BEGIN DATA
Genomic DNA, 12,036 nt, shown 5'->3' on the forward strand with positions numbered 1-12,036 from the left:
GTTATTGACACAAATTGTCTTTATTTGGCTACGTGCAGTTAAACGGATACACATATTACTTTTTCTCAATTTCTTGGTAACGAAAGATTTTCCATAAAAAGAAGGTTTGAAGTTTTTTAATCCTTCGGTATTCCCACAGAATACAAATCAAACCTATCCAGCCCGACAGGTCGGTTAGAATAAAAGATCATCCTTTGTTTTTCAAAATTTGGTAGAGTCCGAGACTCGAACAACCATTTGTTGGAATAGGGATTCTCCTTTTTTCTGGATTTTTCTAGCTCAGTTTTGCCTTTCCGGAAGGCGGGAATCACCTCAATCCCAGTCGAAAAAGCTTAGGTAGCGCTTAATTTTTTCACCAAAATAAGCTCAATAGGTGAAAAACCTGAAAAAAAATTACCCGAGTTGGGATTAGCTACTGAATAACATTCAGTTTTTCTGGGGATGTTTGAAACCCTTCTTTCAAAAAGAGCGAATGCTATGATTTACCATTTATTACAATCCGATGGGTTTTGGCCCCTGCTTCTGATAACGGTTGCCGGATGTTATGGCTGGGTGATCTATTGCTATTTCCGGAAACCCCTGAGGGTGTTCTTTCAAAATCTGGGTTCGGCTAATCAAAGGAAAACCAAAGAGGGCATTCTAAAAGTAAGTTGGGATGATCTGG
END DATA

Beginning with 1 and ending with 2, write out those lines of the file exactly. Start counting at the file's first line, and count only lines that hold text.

Genomic DNA, 12,036 nt, shown 5'->3' on the forward strand with positions numbered 1-12,036 from the left:
GTTATTGACACAAATTGTCTTTATTTGGCTACGTGCAGTTAAACGGATACACATATTACTTTTTCTCAATTTCTTGGTAACGAAAGATTTTCCATAAAAAGAAGGTTTGAAGTTTTTTAATCCTTCGGTATTCCCACAGAATACAAATCAAACCTATCCAGCCCGACAGGTCGGTTAGAATAAAAGATCATCCTTTGTTTTTCAAAATTTGGTAGAGTCCGAGACTCGAACAACCATTTGTTGGAATAGGGATTCTCCTTTTTTCTGGATTTTTCTAGCTCAGTTTTGCCTTTCCGGAAGGCGGGAATCACCTCAATCCCAGTCGAAAAAGCTTAGGTAGCGCTTAATTTTTTCACCAAAATAAGCTCAATAGGTGAAAAACCTGAAAAAAAATTACCCGAGTTGGGATTAGCTACTGAATAACATTCAGTTTTTCTGGGGATGTTTGAAACCCTTCTTTCAAAAAGAGCGAATGCTATGATTTACCATTTATTACAATCCGATGGGTTTTGGCCCCTGCTTCTGATAACGGTTGCCGGATGTTATGGCTGGGTGATCTATTGCTATTTCCGGAAACCCCTGAGGGTGTTCTTTCAAAATCTGGGTTCGGCTAATCAAAGGAAAACCAAAGAGGGCATTCTAAAAGTAAGTTGGGATGATCTGG